Carbon is the fourth most abundant element in the universe, and it can be found everywhere: in rocks, ocean, the atmosphere, soil, and living things. There is a balance in the way that carbon cycles through these different forms, and climate change is happening because there is more carbon released into the atmosphere than is getting stored in the ground. We can minimize our impact on the climate by not only reducing carbon emissions, but also by increasing carbon sequestration (the capture and long-term storage of carbon) through the use of compost. Learn more at:

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Compost giveaways for residents
Compost rebate
SB 1383 Short-Lived Climate Pollutants Law

Clean Air

In the atmosphere, carbon is found mostly in the form of carbon dioxide and methane, which act like blankets for the Earth. However, methane is 86 times better at trapping heat than carbon dioxide over 20 years. Composting organic materials like yard debris and food scraps prevents them from going into the landfill where the lack of oxygen causes methane to form.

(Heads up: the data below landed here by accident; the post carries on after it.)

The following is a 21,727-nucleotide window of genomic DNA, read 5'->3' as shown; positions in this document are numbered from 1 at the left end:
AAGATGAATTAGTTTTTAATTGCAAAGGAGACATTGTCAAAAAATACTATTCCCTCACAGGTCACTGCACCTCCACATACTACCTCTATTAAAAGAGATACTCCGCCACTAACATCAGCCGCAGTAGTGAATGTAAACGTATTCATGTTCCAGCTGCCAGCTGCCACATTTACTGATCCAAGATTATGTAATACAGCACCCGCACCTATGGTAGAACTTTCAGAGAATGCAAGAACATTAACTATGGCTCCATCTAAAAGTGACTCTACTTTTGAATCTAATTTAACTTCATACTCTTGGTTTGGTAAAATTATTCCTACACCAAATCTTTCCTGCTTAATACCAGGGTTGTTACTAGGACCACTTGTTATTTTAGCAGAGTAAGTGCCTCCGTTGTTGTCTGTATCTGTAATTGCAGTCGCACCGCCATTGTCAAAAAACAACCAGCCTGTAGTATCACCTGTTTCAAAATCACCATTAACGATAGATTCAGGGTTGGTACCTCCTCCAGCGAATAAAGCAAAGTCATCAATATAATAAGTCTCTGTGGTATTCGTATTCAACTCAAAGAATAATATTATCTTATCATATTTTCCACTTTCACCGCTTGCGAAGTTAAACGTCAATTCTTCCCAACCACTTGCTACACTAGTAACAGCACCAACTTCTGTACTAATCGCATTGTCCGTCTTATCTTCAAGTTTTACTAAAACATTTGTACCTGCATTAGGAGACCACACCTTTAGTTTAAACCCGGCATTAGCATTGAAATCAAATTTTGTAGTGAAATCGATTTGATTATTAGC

Grow Plants

Plants use the sun’s heat to convert carbon dioxide into sugars and wood. Putting compost on soil gives more nutrients to the plant and so helps it grow faster and bigger. The larger the plant, the more carbon is taken out of the atmosphere—this is called carbon sequestration.

Feed People and Animals

When plants grow bigger, more food is produced. People and animals digest the sugars in plants and exhale carbon dioxide into the atmosphere. Although we must decrease carbon emissions and increase carbon sequestration to slow climate change, some carbon dioxide is necessary for plants to grow.

Compost for Healthy Soils

In addition to sequestering carbon and providing more nutrients to plants, compost increases aeration, water holding capacity, and biodiversity in the soil. This decreases the need for chemical fertilizers and pesticides. The carbon that is not converted into sugar or wood is stored in the soil.

Small actions make a big impact